The sites of Tell Ta'yinat, Tell Judeideh, and Çatal Hüyük, described
below, were all investigated as part of the ground breaking 'Syrian
Expedition' of the Oriental Institute of Chicago(1932
1938). Led by Robert
Braidwood, this pioneering expedition to the Amuq Valley established
one of the most enduring archaeological sequences for the whole of Syria
and its importance cannot be underestimated. Braidwoods team undertook to plot out a complete chronological
sequence from the Neolithic through to the Hellenistic by excavating
controlled soundings at a number of sites. The sequence begins with the
Neolithic phase A and ends with the Hellenistic phase Q, covering a period
of some 6,000 years.
Together with the equally significant 'Hama Sequence'
defined by the Danes, this 'Amuq Sequence' forms the basis of much of the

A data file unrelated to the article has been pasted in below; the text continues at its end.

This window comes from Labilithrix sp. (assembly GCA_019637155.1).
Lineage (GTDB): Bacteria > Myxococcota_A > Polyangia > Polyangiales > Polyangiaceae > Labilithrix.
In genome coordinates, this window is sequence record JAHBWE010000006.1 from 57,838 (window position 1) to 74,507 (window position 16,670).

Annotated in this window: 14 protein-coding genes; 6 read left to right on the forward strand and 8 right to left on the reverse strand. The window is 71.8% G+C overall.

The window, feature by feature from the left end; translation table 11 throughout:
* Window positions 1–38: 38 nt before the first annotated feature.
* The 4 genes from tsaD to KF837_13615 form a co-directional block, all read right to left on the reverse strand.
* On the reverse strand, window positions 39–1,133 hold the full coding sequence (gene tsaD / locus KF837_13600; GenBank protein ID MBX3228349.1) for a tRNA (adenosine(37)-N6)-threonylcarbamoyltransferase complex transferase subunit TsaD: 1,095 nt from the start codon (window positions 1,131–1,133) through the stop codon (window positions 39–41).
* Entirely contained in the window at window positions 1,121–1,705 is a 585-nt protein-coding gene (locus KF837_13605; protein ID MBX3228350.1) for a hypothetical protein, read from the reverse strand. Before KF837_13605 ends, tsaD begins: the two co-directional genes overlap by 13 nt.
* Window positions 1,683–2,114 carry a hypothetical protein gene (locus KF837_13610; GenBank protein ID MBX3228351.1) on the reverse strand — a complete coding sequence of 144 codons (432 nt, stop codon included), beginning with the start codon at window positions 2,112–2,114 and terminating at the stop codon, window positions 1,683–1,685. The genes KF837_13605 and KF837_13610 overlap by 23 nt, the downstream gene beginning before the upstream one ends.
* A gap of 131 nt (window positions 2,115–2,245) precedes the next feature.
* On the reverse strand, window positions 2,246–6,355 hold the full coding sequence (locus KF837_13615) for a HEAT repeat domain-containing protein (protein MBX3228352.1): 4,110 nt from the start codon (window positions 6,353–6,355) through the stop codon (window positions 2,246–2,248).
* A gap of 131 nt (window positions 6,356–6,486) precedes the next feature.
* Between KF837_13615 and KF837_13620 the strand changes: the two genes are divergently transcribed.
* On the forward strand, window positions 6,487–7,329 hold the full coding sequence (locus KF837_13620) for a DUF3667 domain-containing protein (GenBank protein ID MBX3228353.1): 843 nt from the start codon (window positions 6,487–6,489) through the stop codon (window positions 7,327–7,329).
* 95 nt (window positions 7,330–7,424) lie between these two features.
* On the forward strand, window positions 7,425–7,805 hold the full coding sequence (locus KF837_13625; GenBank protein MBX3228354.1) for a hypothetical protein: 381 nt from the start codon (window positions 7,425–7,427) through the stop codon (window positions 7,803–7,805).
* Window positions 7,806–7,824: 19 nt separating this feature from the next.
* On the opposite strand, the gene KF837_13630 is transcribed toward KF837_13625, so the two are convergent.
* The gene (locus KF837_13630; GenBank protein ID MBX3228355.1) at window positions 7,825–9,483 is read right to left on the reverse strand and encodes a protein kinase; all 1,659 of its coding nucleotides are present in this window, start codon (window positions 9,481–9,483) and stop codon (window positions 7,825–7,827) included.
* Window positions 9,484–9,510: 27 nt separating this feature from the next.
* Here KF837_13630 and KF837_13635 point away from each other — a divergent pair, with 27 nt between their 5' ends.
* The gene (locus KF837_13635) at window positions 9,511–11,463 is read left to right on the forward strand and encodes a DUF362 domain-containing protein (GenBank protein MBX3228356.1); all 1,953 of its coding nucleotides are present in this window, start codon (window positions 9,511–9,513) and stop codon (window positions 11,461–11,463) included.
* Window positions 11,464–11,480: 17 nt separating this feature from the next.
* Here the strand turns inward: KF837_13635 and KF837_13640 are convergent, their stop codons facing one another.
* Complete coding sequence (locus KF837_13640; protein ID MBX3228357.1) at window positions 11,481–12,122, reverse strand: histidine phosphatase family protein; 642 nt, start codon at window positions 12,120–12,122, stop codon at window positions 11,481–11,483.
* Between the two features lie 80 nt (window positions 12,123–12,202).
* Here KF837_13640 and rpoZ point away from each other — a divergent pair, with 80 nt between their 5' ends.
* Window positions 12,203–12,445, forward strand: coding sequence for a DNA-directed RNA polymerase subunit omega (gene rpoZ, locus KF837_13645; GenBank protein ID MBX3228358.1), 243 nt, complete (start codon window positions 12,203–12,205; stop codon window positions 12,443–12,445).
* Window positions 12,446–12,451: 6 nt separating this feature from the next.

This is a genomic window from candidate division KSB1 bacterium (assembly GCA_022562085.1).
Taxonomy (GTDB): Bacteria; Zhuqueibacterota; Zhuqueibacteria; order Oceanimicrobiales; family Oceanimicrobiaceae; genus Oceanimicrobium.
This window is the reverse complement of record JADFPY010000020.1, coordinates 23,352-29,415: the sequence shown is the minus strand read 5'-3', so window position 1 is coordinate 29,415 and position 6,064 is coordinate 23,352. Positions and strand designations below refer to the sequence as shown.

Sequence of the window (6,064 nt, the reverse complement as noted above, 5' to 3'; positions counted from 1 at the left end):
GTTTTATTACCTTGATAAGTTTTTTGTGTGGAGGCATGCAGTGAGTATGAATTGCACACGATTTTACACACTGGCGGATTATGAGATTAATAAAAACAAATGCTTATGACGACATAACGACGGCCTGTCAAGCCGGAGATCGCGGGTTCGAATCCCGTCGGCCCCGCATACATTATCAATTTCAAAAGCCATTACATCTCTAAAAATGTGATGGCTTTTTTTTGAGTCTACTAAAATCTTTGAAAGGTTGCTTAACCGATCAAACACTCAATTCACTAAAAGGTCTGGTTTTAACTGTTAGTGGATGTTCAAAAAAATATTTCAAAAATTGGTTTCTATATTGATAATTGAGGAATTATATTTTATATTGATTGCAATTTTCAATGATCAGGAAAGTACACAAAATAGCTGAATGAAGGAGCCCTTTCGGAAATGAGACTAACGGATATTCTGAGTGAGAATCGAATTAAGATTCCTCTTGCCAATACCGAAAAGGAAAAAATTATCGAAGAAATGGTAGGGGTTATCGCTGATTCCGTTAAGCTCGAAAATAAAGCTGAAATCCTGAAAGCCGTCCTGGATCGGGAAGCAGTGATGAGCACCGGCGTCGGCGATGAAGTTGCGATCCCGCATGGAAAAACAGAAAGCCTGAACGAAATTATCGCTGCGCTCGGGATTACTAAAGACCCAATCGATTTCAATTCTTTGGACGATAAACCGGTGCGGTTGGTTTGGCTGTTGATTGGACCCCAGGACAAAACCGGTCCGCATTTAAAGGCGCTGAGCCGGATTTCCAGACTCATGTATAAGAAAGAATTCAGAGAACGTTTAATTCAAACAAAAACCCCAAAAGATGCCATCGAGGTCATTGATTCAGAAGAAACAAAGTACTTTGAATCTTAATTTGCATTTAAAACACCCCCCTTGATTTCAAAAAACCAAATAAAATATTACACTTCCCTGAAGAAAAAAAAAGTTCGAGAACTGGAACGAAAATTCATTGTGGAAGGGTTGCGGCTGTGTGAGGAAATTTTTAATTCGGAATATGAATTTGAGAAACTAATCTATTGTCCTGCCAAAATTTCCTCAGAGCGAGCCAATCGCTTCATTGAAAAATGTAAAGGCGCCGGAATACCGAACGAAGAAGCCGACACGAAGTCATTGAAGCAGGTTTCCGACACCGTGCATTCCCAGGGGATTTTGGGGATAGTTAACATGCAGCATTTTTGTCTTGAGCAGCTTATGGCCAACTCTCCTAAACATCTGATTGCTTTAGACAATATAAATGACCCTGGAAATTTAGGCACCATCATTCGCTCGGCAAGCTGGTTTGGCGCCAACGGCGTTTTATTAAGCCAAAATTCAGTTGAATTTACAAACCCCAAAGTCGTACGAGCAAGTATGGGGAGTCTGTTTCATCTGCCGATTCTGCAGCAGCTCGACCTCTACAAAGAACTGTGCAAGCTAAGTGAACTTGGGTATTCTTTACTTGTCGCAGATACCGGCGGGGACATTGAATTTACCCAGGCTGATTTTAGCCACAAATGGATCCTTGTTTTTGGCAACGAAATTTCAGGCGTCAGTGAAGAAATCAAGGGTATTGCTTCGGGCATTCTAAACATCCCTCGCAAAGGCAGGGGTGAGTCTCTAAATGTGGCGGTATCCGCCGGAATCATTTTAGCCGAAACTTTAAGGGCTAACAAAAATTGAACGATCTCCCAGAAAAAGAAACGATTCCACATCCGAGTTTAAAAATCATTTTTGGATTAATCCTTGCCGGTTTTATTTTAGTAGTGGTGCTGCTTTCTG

dating and phasing of all subsequent archaeological investigation in
These two sites are particularly significant for
demonstrating the sequence in the transitional period between the Late
Bronze and Iron Ages - in the 12th and 11th centuries BC - filling in a
gap which is present both at Alalakh and at Tell Ta'yinat. A great deal of
Aegean pottery was found at these sites, implying strong links with this
region. After about 1,000 BC a new pottery tradition appeared,
contemporary with the earliest of the bit-hilani at Tell Ta'yinat.
It was characterised by a red slip and burnish. This pottery is common at
sites further to the south, such as Qarqur and 'Ain Dara.
Sherds of later pottery types such as Black Attic Ware of the 5th and 4th
centuries BC and Hellenistic pottery of the 3rd century B.C are also much
in evidence at Tell Judeideh.
(J. Tubb, 2001)
The mound of Çatal Hüyük rising above the plain of the Amuq Valley.
(F. Cobbing, 2001)
Members of the group with Jonathan Tubb, identifying surface pottery
sherds on Tell Judeideh.